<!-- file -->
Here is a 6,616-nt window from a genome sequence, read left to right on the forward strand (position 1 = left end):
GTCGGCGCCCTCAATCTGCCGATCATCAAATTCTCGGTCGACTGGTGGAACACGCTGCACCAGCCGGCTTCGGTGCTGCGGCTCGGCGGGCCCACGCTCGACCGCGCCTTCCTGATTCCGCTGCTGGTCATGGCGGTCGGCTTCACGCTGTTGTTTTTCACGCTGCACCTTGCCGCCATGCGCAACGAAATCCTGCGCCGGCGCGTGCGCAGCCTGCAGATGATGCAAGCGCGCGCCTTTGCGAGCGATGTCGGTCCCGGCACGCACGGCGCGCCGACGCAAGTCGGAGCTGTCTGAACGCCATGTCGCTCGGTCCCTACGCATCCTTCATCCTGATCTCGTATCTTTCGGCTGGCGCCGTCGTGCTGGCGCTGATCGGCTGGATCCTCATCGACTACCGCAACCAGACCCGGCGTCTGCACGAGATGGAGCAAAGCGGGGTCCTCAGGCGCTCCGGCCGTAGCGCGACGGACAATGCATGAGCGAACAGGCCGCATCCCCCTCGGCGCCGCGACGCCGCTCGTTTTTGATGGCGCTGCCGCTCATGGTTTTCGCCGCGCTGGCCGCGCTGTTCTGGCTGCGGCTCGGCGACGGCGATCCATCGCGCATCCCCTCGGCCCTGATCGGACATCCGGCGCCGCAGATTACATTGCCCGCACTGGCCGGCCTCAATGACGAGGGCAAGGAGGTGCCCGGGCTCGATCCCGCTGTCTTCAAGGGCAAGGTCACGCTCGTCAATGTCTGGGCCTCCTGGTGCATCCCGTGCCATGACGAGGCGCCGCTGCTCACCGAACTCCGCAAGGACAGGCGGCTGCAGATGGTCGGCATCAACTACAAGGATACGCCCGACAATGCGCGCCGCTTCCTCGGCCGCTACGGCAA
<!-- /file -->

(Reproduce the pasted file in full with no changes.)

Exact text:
Here is a 6,616-nt window from a genome sequence, read left to right on the forward strand (position 1 = left end):
GTCGGCGCCCTCAATCTGCCGATCATCAAATTCTCGGTCGACTGGTGGAACACGCTGCACCAGCCGGCTTCGGTGCTGCGGCTCGGCGGGCCCACGCTCGACCGCGCCTTCCTGATTCCGCTGCTGGTCATGGCGGTCGGCTTCACGCTGTTGTTTTTCACGCTGCACCTTGCCGCCATGCGCAACGAAATCCTGCGCCGGCGCGTGCGCAGCCTGCAGATGATGCAAGCGCGCGCCTTTGCGAGCGATGTCGGTCCCGGCACGCACGGCGCGCCGACGCAAGTCGGAGCTGTCTGAACGCCATGTCGCTCGGTCCCTACGCATCCTTCATCCTGATCTCGTATCTTTCGGCTGGCGCCGTCGTGCTGGCGCTGATCGGCTGGATCCTCATCGACTACCGCAACCAGACCCGGCGTCTGCACGAGATGGAGCAAAGCGGGGTCCTCAGGCGCTCCGGCCGTAGCGCGACGGACAATGCATGAGCGAACAGGCCGCATCCCCCTCGGCGCCGCGACGCCGCTCGTTTTTGATGGCGCTGCCGCTCATGGTTTTCGCCGCGCTGGCCGCGCTGTTCTGGCTGCGGCTCGGCGACGGCGATCCATCGCGCATCCCCTCGGCCCTGATCGGACATCCGGCGCCGCAGATTACATTGCCCGCACTGGCCGGCCTCAATGACGAGGGCAAGGAGGTGCCCGGGCTCGATCCCGCTGTCTTCAAGGGCAAGGTCACGCTCGTCAATGTCTGGGCCTCCTGGTGCATCCCGTGCCATGACGAGGCGCCGCTGCTCACCGAACTCCGCAAGGACAGGCGGCTGCAGATGGTCGGCATCAACTACAAGGATACGCCCGACAATGCGCGCCGCTTCCTCGGCCGCTACGGCAA